I'm personally not going to be involved in any of it, or at least not this morning. My son has what looks to be a stomach bug and I'm taking him to the doctor in a little while. Of course this would happen on my wife's first day back at work!

Sunday, May 10, 2009

Sunday update, 5/10/09

First of all, Happy Mothers Day to all of you ladies out there who have ever been a mother or a mother-figure to someone. As the old song goes, "There ought to be a hall of fame for mamas..."

The mommas on my farm, all 240 of them, are quite healthy and have enjoyed the cooler weather this weekend has brought. Unfortunately, it's getting to be the time of year where our cows begin dropping their milk production. That's a result of several factors. First of all, a good many of them are getting "late in their lactation curve". In other words, a majority of the cows that are currently milking have been doing so for over 150 days and are gradually lowering their production. We also have many that are close to or have entered the second half of their pregnancy (cows carry a calf for 9 months) which means that more of what they eat is going towards growing a calf at the expense of making milk. The increasing heat and humidity is also another factor that diminishes milk production.

This past week we finally finished chopping our spring forages for silage. We had several mechanical problems that slowed the process, but we did finally chop most everything we intended to. We still have several acres of ryegrass left to harvest, but we will cut it, green bale it, and then silage wrap each individual bale to make baleage. Speaking of which, baleage will be the primary forage our cows get over the next couple of weeks. Our summer grain sorghum silage will run out tomorrow and the silage we just packed hasn't quite had time to complete the ensilation process. We did harvest some rye as baleage about half-way through harvest and it is ready to feed. So, we'll grind 2-3 bales of the stuff for each feed batch and add in cottonhulls and our dairy feed. We'll continue to graze the cows in the mornings (weather permitting) to help supplement their TMR.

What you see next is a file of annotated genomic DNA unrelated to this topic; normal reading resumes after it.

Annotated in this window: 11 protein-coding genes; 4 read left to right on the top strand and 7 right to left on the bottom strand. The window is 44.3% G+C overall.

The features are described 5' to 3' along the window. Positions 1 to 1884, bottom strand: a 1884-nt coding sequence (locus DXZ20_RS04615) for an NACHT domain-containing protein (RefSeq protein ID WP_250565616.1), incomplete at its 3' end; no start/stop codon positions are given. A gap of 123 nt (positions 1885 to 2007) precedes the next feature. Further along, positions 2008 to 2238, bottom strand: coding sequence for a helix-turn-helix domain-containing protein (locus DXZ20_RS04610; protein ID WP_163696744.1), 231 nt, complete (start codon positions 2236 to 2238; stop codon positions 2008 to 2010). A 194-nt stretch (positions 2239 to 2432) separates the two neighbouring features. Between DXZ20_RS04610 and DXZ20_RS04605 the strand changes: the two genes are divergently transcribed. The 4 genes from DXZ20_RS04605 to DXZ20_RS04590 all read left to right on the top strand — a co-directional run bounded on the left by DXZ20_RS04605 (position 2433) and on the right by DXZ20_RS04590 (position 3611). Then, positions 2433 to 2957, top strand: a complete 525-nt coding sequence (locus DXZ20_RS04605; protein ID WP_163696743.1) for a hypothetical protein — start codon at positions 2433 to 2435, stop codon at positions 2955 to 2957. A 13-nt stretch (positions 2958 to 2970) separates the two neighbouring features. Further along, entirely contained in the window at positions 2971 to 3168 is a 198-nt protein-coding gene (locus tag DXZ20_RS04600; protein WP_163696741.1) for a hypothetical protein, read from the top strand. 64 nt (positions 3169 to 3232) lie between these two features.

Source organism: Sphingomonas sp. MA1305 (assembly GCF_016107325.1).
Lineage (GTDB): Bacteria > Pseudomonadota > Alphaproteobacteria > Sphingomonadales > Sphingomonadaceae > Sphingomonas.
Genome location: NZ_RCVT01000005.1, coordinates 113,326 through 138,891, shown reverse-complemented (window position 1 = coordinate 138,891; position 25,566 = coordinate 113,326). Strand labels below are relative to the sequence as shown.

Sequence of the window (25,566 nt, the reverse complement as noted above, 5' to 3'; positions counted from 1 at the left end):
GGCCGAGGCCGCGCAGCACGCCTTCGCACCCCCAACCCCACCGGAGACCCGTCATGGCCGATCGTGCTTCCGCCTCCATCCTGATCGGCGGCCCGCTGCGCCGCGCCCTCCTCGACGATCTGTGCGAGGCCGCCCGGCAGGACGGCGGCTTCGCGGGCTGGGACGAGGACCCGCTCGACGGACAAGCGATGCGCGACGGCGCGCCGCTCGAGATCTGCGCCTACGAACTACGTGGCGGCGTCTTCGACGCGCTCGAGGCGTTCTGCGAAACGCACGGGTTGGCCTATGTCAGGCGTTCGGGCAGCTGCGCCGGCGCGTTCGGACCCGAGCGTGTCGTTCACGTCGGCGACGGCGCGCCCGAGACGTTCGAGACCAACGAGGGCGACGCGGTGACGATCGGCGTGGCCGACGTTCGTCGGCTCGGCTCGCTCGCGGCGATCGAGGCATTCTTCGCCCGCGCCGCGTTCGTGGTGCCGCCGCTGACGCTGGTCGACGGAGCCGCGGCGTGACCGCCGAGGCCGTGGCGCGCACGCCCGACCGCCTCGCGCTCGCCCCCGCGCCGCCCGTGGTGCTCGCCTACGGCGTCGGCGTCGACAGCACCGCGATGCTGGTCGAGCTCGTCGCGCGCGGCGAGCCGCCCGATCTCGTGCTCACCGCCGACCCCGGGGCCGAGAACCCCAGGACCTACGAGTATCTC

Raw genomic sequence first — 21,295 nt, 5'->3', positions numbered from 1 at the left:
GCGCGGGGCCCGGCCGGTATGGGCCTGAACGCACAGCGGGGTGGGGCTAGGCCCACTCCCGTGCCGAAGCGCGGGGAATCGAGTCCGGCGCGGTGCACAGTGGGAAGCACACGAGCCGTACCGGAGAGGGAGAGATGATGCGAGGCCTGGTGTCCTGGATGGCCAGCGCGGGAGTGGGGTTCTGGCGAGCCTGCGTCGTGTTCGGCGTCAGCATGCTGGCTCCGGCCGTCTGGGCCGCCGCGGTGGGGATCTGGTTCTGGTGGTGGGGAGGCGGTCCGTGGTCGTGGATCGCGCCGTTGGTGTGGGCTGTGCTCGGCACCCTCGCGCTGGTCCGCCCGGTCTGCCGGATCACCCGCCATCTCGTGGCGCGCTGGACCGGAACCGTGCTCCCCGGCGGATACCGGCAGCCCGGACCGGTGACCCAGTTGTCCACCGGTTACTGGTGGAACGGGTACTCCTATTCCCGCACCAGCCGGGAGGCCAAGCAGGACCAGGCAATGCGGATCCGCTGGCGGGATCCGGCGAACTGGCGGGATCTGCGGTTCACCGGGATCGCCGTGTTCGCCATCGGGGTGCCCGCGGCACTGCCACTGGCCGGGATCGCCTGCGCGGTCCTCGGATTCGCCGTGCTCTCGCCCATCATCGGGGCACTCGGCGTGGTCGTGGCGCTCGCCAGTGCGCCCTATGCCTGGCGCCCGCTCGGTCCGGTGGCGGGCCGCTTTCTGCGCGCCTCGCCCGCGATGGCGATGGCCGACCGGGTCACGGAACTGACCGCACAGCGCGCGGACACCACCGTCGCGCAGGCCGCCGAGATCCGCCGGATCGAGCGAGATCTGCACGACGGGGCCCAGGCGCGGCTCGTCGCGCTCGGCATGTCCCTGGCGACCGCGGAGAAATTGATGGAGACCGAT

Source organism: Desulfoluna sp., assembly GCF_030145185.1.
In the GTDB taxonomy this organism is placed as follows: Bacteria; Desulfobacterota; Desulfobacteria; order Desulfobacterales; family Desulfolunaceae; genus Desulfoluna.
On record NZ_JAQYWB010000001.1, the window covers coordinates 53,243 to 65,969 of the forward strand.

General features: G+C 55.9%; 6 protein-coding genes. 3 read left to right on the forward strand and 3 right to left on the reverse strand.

There are alot more things happening around the farm, and a whole host of very serious, challenging issues facing our dairy industry. I'm going to try and be a little more dedicated to the blog this week and will probably post about several of these topics. So check back soon and make sure in the meantime that you're getting your three daily servings of dairy products. And once you do, do me a favor and have 2-3 more servings because it tastes so good!

Monday, May 4, 2009

It's wet!

The farm had been getting a little dry, but that's no longer a concern after better than 3 inches of rain fell over the the weekend. It'll be a game changer for us today because we won't be able to resume chopping silage until at least tomorrow. More critical though is the thought that we probably won't be able to plant corn this year due to the wet ground.

We should find plenty to do today, though. There are a couple of cows to AI, lots of equipment needs servicing, and we may move some close-to-calving dry cows to a pasture closer to the milking barn.

Our cows will also be getting a new forage in their TMR late this week. We've almost feed all of our sorghum silage from last summer and will have to replace it with rye baleage until our new silage crop has ensiled. It will be interesting to see the impact it has on their milk produciton.